Investing in policy-focused research can be among the ways foundations catalyze change. Impactful work may involve strong collaborations across funders, researchers, and community partners. And it may require flexibility in design and execution as well as a commitment to getting the findings into the hands of decisionmakers who can use the findings to create change.
Hundreds of thousands of people with serious mental illnesses cycle in and out of American jails every year. In Los Angeles, some of them are getting diverted into a supportive housing program where they can get the treatment they need. And the results are promising.
The final State of the Union address of President Trump's four-year term may be viewed through the lens of the unprecedented circumstances surrounding the evening. But the speech touched on a range of policy challenges that will remain, regardless of how politics play out in 2020.
To shed light on a wide range of topics that figured in President Trump's second State of the Union address, we've rounded up insights from some of RAND's objective and nonpartisan research, analysis, and expertise.
Prisons in the UK are experiencing record numbers of suicides and other violent incidents, as well as staff shortages. Policymakers working on prison reform need more effective ways to measure the performance of prison programs.
Drug dependence imposes significant costs to society and traditional criminal justice responses like imprisonment do not reduce crime. More quality research on alternative sanctions could help police, prosecutors, and judges expand their options while helping users get treatment.
RAND research, analysis, and expertise provide context for many of the issues discussed in President Barack Obama's final State of the Union address, including the threat of ISIS, global climate change, and bringing peace to Syria.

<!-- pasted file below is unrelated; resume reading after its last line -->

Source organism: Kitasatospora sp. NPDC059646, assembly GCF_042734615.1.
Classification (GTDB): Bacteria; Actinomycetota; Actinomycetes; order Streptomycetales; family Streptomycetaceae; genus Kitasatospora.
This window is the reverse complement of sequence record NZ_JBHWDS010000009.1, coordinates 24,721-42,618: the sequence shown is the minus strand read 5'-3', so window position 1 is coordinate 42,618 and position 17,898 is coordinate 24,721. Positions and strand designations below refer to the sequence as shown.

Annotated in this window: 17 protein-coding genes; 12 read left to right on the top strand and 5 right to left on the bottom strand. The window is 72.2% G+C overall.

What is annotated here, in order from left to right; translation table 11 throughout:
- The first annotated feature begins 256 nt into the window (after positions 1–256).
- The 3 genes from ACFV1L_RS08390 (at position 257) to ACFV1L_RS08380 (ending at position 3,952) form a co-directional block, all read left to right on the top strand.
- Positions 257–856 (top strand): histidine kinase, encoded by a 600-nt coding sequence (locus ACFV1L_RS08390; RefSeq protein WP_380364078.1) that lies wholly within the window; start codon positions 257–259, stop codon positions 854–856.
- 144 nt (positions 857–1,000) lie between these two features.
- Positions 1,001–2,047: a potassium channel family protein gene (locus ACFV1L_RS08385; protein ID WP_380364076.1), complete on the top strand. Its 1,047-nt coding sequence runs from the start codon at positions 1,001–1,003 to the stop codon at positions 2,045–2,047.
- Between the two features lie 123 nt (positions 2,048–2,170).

Inmates who participate in any kind of educational program behind bars are up to 43 percent less likely to reoffend and return to prison. They also appear to be far more likely to find a job after their release.
President Obama's executive action on immigration includes a new program that targets immigration enforcement at those arrested for more serious offenses and those deemed to be risks to national security. Research shows that unauthorized immigrants who have been previously deported are more likely to be rearrested after jail release, so local public safety interests and federal immigration enforcement priorities may well align around immigrants with a record of prior removal.
Providing education and vocational training to inmates is a cost-effective way to reduce recidivism rates, thus shrinking prison populations and easing the strain on prison budgets. Education is far less expensive than incarceration.
California can learn a great deal from the state of Washington, which has implemented a series of reforms focused on rehabilitation--on diverting offenders to treatment and other options and making serving time in prison the last option.
When an inmate is released, you often hear Americans say that he's 'paid his debt' and can now become 'a productive member of society.' But the reality is ex-cons pay for their crimes long after sentences end. On the outside, the stigma of incarceration makes it extremely difficult to land a job.
Correctional education works for states because it saves money and shrinks prison populations. It works for prisoners, the public, law enforcement, and the judicial system because educated prisoners are less likely to return to their criminal ways once released.
If California wants to reduce its prison population, it needs to address recidivism, and the best way to do this is through education and job training. Cutting education and vocational training may seem like a tempting way to plug short-term budget gaps, but it actually ends up costing the system more over time.
Under a Social Impact Bond, private investors — rather than the government — provide up-front funding for programs that tackle such challenges as recidivism or homelessness. If these programs succeed, the government pays some of the savings back to the investors.
Before he closes Guantánamo, Obama must take a clear-eyed look at the record – and anticipate the next chapter of the fight against terrorism. What happens to terrorist suspects after they leave the detention center at Guantánamo Bay, writes Aidan Kirby Winn.